Think again...Ever since he was stable enough to bend down and pick something up without keeling over, Kyle has been a rock collector. On every trip we took to anyplace that had rocks, he had to take at least one home. Every camping trip, road trip, fishing trip, walk in the woods, or just a stop on the side of the road to pee produced at least one new find.
What makes boys attracted to rocks? I think rocks make boys feel tough, strong; they are the tools/weapons of manly men, all the way back to caveman times. What man doesn't feel manly when swinging a sledgehammer? Rocks make guys feel macho.
The rocks came home and made their way onto dresser tops, inside drawers and shoe boxes, and on window sills. However, after that, they rarely got any attention. Eventually, I gathered a 5-gallon bucketful, and there they sat, untouched, in his closet, for many years. When I remodeled Kyle's bedroom a few years ago, I just couldn't part with that HEAVY bucket of rocks. How could I just discard them? They represented so many fun family times, male-bonding moments, and the carefree days of childhood. I just couldn't let it go; the bucket went into the garage and has sat, for the past two years now.
A couple of weeks ago, I came home to find that Mr.4444 had dumped the rocks out next to the flowerbed. He said he figured we could just mix them in with the "river rock" we already had there. Mix them in? Mix them in?! What was he thinking?! These were our baby boy's rocks! His treasures--confirmation of his rock-hunting prowess and everything that is macho about him. Mix them in with the rocks we paid for? Preposterous!
They've been sitting there ever since, these gems....
The perfect skipping stone? Maybe. (We never found out, obviously, because it came home with us.) Not a rock? Of course it's not a rock, but what boy with his right mind could pass up a piece of wood that looks like an arrow point? Sheesh!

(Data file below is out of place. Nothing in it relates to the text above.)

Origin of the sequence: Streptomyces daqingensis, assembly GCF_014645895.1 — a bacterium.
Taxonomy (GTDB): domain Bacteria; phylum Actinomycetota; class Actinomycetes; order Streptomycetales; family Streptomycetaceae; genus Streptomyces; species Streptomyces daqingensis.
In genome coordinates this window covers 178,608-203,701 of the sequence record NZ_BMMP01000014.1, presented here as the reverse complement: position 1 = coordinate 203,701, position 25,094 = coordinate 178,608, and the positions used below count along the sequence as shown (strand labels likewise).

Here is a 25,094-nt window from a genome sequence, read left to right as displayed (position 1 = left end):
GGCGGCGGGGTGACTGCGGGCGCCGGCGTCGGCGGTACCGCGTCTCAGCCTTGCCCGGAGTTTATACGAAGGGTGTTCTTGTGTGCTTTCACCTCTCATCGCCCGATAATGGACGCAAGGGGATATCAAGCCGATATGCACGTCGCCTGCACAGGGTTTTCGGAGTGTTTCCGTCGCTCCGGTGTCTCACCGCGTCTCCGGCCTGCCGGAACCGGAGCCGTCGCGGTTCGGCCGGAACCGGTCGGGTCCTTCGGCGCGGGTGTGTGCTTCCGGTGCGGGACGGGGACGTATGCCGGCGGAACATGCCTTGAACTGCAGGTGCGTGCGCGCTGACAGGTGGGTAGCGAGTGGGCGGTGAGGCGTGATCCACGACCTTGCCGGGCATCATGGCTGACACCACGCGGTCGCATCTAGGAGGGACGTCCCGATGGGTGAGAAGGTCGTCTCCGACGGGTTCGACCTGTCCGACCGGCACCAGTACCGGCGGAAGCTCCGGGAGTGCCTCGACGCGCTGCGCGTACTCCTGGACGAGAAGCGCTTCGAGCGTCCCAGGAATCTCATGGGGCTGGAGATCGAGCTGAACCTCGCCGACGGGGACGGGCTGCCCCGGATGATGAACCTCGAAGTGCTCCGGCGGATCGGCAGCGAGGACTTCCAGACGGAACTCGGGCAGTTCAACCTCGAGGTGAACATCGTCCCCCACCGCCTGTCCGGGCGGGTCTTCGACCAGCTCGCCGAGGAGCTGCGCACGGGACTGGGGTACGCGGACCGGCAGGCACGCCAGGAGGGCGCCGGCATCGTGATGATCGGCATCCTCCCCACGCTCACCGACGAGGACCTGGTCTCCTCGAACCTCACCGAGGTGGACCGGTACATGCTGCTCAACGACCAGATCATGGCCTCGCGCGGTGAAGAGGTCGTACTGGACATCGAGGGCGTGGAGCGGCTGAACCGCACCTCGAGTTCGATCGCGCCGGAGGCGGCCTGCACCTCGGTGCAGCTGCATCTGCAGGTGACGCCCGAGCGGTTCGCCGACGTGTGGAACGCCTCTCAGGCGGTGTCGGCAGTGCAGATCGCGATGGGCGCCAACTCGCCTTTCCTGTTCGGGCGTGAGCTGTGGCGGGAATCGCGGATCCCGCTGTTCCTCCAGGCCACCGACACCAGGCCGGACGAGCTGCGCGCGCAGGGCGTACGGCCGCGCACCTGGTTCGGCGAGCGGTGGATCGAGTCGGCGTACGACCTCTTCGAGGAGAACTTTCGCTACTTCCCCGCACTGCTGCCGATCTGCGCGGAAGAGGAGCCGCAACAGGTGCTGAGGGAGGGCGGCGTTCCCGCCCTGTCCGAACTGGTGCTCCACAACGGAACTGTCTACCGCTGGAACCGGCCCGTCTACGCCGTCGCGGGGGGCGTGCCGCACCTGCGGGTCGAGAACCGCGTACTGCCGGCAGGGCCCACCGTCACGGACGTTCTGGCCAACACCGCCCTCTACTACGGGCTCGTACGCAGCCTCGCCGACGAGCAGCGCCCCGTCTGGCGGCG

And yes, a bouncy ball made it's way into the bucket (what boy's rock collection would be complete without one?)
The classic quartz piece. Never mind that it's ten inches long and weighs a ton; you can't put a weight limit on treasures, can you?Who in their right mind would see a rock like this one and walk right by?For several years, everywhere we went, Kyle would search high and low for rocks containing fossils. Many times, I would say, "Yes, Honey, I see it" when he'd thrust a treasure under my nose and ask me to see the "fossil." I'll never forget the time he was about four or five and held a tiny rock no bigger than a quarter and insisted that the tiny indentations on it were the silhouette of a triceratops. Gently, I tried to reason with him, but he would have none of it (nor would he a moment ago, when I brought it up again.) Eventually, I let go. Let the boy have his fantasy, I figured. And even if I couldn't see it, Grandpa 4444 could (he saw it right away!)
Of course, the rock collecting was intermittently reinforced with major finds, like the arrowheads he found in the creek up at Camp Nuttin' (hunting camp).Or this beauty, shaped by the millions of crashing waves of Lake Superior at McLain Park, in the Upper Peninsula of Michigan.Big-time fossil payoff on this one, if you take the time to look. I must confess that I did not even know what kind of fossil it was until I uploaded this pic!
This rock just screams, "I'm special. Take me home!"
Another rock collection stowaway; a steel ball. Kyle just told me he found it in Great Grandma Florence's cellar after she passed away. Wait a minute--could that be lead? (Oh, man; maybe that one wasn't such a good find.)
When I hiked to the top of Mt. St. Helens, you can bet I grabbed a rock for Kyle. I'm guessing it was this one...And that begs the question--If we don't even know which rock came from that trip, how important can it be to keep it?
He's not a little boy anymore; he'll be a senior in the fall; we can't keep these rocks forever.
So, what to do with them? Build a shrine? (We don't love him that much!) Give them away? See, these are not just rocks; they represent memories, and to expect that anyone would treasure them as
I've asked Kyle what he wants us to do with the rocks, and he says he doesn't care. He doesn't care? How could he not really care?? This is history here we are talking about; bonfires, big bass fish, running on the dunes, walks in the woods. Can I really dismiss his seeming willingness to cast his childhood to the wayside?
He's almost a man. Is it possible that he is no longer insecure in his strength, his power, and that he knows that rocks don't make a man? Maybe he doesn't need these stony ties to childhood?
Maybe we can keep our memories, and toss those treasures into the woods for some other little boy to find one day?
When I started this post, I had no idea of the peace it would give me. I guess it's time.
Anyone wanna a rock?
P.S. Jen, maybe your budding geologist would like one or two of these? Otherwise, I'm chucking them in the woods.